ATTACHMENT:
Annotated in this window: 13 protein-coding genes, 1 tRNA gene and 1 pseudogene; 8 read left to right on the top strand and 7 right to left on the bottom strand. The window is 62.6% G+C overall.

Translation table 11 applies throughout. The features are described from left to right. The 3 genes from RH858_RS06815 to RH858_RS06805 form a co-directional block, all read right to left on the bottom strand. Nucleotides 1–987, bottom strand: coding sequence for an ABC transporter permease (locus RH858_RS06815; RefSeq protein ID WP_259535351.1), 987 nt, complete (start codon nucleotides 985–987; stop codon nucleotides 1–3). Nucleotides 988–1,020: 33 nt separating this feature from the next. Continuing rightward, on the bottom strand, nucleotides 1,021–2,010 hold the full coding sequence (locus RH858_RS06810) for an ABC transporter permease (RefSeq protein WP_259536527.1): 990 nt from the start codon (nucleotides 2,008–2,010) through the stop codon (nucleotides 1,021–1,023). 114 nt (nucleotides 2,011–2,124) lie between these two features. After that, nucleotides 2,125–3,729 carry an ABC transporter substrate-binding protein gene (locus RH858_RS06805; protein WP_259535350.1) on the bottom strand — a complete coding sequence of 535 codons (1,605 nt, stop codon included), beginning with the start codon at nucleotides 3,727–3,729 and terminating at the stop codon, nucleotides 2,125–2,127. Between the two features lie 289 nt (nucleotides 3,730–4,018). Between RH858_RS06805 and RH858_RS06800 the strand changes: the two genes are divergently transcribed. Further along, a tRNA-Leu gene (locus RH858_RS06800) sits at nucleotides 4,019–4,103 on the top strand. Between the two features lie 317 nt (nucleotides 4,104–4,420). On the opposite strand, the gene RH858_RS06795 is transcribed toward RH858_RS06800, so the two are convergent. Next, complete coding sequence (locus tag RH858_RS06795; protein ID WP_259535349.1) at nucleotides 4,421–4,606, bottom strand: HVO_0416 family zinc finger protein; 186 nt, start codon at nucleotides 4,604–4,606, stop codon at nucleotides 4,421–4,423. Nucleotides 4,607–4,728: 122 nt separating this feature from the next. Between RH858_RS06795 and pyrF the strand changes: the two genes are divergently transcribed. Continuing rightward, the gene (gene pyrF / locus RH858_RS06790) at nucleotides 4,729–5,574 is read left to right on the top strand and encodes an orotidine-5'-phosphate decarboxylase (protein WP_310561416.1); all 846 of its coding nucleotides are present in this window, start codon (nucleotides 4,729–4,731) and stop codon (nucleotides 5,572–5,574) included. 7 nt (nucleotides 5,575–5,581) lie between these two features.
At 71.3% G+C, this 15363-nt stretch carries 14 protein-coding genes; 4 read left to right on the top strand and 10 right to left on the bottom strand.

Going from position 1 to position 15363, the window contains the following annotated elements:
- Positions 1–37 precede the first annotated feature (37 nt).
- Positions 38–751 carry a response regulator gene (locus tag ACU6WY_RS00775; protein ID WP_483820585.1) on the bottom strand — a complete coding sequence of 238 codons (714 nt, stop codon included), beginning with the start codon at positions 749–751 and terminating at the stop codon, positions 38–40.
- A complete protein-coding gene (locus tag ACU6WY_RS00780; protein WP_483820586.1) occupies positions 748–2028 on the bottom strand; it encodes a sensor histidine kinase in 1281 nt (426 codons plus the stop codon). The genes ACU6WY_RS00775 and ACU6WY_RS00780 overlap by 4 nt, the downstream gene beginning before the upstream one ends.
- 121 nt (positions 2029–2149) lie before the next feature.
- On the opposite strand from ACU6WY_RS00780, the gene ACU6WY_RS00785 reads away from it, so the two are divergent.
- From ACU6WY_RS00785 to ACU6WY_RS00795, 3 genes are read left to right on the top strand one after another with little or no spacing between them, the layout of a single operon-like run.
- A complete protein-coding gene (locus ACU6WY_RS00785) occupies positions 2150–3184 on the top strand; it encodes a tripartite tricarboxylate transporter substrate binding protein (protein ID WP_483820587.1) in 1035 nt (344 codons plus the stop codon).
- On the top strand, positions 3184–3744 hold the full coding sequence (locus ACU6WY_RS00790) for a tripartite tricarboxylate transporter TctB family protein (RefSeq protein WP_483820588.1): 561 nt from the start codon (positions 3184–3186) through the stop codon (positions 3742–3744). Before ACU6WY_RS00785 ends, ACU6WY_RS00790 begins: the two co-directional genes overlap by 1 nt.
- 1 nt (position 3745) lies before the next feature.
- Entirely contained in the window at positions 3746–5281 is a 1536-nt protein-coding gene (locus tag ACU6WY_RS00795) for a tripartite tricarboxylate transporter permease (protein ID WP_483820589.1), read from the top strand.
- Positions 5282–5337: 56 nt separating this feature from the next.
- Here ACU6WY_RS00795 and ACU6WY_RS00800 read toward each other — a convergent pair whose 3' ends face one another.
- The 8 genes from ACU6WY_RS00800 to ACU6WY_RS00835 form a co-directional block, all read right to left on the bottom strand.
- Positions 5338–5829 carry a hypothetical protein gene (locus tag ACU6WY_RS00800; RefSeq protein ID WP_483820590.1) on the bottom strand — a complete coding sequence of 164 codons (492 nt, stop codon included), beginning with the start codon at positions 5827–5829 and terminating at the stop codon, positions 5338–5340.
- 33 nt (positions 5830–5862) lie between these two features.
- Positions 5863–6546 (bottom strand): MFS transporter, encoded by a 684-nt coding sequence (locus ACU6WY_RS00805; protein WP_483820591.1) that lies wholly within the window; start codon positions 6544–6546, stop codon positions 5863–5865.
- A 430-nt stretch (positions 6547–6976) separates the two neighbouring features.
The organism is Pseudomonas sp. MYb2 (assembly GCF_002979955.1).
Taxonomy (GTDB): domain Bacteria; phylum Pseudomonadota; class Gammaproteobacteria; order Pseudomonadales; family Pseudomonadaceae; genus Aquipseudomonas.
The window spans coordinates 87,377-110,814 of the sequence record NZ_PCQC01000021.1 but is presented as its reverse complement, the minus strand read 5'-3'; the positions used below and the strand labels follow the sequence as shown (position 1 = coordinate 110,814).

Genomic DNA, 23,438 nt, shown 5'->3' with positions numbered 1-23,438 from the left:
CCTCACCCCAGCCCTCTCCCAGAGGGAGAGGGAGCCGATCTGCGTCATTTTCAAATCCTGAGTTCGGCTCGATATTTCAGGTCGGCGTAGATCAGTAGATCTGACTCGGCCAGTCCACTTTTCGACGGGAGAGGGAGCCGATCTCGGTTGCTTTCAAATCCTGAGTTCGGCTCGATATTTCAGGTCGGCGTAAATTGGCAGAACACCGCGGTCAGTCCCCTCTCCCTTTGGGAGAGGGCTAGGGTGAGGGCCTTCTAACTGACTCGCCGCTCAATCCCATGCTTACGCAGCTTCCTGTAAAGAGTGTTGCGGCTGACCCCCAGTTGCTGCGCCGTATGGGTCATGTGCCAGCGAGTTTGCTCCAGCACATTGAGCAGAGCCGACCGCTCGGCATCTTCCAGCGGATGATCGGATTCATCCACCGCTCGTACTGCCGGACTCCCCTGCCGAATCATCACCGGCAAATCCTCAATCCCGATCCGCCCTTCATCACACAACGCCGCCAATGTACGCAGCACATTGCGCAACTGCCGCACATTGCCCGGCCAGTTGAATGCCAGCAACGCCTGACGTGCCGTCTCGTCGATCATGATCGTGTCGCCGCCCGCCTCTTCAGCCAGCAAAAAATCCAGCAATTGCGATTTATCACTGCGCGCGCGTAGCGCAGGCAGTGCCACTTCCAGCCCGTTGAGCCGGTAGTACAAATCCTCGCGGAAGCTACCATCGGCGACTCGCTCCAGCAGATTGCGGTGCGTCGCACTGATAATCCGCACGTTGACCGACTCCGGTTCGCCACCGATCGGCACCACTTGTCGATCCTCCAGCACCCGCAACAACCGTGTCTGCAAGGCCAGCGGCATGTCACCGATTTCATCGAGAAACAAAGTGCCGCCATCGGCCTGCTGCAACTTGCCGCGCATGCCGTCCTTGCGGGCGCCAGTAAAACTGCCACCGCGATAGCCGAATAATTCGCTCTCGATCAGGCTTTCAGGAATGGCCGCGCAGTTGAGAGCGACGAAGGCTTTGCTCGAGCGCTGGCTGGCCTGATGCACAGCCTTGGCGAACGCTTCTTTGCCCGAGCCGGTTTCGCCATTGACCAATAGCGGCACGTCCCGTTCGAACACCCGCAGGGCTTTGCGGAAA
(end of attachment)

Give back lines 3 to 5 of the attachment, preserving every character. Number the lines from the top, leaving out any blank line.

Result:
At 71.3% G+C, this 15363-nt stretch carries 14 protein-coding genes; 4 read left to right on the top strand and 10 right to left on the bottom strand.

Going from position 1 to position 15363, the window contains the following annotated elements:
- Positions 1–37 precede the first annotated feature (37 nt).